by Donna Tartt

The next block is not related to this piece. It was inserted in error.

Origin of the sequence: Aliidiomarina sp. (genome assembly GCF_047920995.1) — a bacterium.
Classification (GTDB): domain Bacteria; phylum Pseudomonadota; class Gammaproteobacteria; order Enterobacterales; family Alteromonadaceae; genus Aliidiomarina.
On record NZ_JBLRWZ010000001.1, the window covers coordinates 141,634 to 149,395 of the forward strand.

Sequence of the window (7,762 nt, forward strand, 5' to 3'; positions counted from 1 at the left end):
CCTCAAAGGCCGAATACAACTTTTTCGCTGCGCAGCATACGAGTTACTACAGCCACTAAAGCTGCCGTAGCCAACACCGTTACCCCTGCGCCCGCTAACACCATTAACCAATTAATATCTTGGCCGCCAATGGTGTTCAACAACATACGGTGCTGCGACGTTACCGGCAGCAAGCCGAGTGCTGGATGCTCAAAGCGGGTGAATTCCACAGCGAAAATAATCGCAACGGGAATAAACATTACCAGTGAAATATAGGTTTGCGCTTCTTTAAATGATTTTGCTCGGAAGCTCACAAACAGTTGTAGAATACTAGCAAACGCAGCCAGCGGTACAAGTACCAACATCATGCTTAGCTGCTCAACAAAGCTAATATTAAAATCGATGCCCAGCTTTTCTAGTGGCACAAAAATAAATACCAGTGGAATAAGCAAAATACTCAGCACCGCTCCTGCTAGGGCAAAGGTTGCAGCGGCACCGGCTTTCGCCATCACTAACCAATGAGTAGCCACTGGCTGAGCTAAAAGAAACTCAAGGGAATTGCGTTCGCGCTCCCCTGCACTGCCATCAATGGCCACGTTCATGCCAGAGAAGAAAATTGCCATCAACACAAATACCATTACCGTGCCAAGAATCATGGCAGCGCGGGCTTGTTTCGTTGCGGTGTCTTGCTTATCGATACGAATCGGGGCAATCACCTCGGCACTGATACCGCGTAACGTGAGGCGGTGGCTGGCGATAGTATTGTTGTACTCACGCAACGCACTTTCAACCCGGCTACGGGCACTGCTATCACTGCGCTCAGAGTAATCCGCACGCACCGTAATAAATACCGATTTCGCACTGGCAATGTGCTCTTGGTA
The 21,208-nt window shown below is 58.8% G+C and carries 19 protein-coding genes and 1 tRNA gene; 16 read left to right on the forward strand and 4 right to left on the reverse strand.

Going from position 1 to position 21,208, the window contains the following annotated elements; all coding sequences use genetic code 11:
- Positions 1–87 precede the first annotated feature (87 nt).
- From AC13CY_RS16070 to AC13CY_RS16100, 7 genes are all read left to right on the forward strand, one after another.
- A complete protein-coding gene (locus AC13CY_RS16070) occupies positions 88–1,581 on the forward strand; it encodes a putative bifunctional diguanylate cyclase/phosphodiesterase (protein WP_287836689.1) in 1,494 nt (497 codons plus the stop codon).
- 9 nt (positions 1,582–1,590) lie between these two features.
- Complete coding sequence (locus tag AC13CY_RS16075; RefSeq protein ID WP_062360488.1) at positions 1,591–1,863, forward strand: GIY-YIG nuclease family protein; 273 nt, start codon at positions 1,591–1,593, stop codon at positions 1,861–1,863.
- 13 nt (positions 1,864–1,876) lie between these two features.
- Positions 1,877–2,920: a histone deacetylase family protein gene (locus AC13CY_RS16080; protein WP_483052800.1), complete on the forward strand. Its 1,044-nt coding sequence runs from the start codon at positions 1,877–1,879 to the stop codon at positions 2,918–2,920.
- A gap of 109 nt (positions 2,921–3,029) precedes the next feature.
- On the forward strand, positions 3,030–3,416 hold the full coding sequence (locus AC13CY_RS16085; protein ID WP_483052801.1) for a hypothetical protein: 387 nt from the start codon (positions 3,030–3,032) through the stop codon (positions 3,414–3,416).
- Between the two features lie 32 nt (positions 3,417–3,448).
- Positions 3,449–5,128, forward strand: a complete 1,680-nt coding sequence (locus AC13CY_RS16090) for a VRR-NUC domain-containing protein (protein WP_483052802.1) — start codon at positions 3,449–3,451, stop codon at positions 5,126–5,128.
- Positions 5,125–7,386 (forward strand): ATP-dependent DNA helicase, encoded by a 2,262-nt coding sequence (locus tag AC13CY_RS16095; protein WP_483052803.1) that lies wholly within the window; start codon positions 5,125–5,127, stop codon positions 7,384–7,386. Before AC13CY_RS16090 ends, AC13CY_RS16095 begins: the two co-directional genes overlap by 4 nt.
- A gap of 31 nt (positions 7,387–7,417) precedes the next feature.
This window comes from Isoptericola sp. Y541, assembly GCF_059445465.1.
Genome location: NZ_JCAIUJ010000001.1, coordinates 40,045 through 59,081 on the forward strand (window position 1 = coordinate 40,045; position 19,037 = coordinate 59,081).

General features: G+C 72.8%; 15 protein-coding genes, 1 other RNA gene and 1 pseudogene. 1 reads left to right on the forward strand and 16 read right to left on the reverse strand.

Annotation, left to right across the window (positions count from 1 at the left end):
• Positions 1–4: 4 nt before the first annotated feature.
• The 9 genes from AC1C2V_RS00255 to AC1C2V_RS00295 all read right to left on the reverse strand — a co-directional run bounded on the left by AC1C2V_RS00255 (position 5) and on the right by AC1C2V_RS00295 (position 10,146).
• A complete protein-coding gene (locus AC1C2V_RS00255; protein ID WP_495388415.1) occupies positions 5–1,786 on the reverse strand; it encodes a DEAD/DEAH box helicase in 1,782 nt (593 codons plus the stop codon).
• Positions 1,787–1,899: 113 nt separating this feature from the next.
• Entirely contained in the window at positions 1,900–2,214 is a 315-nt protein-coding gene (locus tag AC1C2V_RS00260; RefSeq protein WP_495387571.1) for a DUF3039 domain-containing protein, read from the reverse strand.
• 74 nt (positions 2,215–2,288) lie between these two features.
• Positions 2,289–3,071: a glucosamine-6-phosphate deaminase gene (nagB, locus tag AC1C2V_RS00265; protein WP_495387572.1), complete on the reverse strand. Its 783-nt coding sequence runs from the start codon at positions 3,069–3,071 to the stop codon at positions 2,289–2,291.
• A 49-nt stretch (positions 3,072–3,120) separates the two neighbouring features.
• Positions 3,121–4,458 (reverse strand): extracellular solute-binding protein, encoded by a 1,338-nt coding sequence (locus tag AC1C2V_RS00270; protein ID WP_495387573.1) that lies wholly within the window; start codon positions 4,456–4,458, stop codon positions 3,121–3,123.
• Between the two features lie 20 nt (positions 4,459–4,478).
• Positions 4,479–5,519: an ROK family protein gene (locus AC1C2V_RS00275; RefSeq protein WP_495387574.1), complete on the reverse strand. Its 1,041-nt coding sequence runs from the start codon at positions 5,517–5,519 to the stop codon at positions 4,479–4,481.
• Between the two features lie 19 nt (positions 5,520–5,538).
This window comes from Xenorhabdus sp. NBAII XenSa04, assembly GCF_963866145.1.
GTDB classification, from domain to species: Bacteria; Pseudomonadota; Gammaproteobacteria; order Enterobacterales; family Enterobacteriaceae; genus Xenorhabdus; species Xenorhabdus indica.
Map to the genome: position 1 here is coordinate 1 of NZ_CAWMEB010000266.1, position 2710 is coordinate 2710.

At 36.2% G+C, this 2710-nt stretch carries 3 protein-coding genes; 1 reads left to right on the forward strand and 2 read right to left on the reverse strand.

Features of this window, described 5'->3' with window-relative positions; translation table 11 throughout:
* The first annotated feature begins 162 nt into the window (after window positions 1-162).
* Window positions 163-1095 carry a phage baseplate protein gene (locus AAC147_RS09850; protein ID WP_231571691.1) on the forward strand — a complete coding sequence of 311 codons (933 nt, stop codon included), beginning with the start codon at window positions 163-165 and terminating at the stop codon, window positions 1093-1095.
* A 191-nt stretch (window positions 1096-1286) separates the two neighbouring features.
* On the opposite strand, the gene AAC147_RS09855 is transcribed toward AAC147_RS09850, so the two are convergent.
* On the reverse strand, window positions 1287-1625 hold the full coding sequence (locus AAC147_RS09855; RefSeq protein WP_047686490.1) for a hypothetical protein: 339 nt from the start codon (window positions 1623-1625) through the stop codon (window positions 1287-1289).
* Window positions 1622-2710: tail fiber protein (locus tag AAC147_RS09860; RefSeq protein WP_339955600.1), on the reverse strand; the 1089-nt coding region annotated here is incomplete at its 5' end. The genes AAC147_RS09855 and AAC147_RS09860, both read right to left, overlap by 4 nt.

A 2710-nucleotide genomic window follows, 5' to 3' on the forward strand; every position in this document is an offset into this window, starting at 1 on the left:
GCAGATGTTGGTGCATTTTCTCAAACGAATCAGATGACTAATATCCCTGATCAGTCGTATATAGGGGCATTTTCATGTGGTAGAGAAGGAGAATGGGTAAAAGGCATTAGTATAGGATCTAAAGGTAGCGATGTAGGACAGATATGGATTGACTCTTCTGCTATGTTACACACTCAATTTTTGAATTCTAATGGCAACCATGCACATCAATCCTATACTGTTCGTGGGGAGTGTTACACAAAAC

Twelve year old Harriet is doing her best to grow up, which is not easy as her mother is permanently on medication, her father has silently moved to another city and her serene sister rarely notices anything. In a small Mississippi town, Harriet Cleve Dusfresnes grows up in the shadow of her brother, who--when she was only a baby--was found hanging dead from a black tupelo tree in their yard. His killer was never identified, nor has his family, in the years since, recovered from the tragedy. For Harriet, who has grown up largely unsupervised in a world of her own imagination, her brother is a link to a glorious past she has only heard stories about or glimpsed in photograph albums. Fiercely determined, precocious far beyond her 12 years and steeped in the adventurous literature of Stevenson, Kipling and Conan Doyle, she resolves, one summer, to solve the murder and exact her revenge. Harriet's sole ally in this quest, her friend Hely, is devoted to her, but what they soon encounter has nothing to do with child's play: it is dark, adult and all too menacing. A revelation of familial longing and sorrow, The Little Friend explores crime and punishment, as well as the hidden complications and consequences that hinder the pursuit of truth and justice.
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